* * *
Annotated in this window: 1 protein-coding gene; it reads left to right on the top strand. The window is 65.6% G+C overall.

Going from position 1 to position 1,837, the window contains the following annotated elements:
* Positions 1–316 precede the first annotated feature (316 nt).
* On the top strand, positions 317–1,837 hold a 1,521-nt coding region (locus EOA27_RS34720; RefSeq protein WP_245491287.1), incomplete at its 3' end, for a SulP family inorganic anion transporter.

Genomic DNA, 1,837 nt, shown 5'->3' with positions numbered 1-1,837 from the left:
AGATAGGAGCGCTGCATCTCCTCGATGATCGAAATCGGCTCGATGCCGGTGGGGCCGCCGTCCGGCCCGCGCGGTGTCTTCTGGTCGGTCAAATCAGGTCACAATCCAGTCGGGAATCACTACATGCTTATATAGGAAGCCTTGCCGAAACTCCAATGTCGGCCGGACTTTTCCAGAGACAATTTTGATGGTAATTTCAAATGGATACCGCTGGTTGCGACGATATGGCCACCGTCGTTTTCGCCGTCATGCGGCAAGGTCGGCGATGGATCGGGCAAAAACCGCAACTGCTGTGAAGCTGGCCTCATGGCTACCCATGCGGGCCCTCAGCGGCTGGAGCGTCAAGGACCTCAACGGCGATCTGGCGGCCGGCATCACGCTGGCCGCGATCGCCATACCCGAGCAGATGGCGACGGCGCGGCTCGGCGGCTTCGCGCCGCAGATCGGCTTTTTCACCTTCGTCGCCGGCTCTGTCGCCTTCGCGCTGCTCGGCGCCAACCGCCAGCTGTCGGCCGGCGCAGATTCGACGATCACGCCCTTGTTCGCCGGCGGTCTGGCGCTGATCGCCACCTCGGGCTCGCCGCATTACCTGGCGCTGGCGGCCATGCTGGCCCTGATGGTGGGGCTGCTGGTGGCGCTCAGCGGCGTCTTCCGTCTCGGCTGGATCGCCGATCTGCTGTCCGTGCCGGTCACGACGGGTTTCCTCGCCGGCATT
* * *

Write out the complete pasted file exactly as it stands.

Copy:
Annotated in this window: 1 protein-coding gene; it reads left to right on the top strand. The window is 65.6% G+C overall.

Going from position 1 to position 1,837, the window contains the following annotated elements:
* Positions 1–316 precede the first annotated feature (316 nt).
* On the top strand, positions 317–1,837 hold a 1,521-nt coding region (locus EOA27_RS34720; RefSeq protein WP_245491287.1), incomplete at its 3' end, for a SulP family inorganic anion transporter.

Genomic DNA, 1,837 nt, shown 5'->3' with positions numbered 1-1,837 from the left:
AGATAGGAGCGCTGCATCTCCTCGATGATCGAAATCGGCTCGATGCCGGTGGGGCCGCCGTCCGGCCCGCGCGGTGTCTTCTGGTCGGTCAAATCAGGTCACAATCCAGTCGGGAATCACTACATGCTTATATAGGAAGCCTTGCCGAAACTCCAATGTCGGCCGGACTTTTCCAGAGACAATTTTGATGGTAATTTCAAATGGATACCGCTGGTTGCGACGATATGGCCACCGTCGTTTTCGCCGTCATGCGGCAAGGTCGGCGATGGATCGGGCAAAAACCGCAACTGCTGTGAAGCTGGCCTCATGGCTACCCATGCGGGCCCTCAGCGGCTGGAGCGTCAAGGACCTCAACGGCGATCTGGCGGCCGGCATCACGCTGGCCGCGATCGCCATACCCGAGCAGATGGCGACGGCGCGGCTCGGCGGCTTCGCGCCGCAGATCGGCTTTTTCACCTTCGTCGCCGGCTCTGTCGCCTTCGCGCTGCTCGGCGCCAACCGCCAGCTGTCGGCCGGCGCAGATTCGACGATCACGCCCTTGTTCGCCGGCGGTCTGGCGCTGATCGCCACCTCGGGCTCGCCGCATTACCTGGCGCTGGCGGCCATGCTGGCCCTGATGGTGGGGCTGCTGGTGGCGCTCAGCGGCGTCTTCCGTCTCGGCTGGATCGCCGATCTGCTGTCCGTGCCGGTCACGACGGGTTTCCTCGCCGGCATT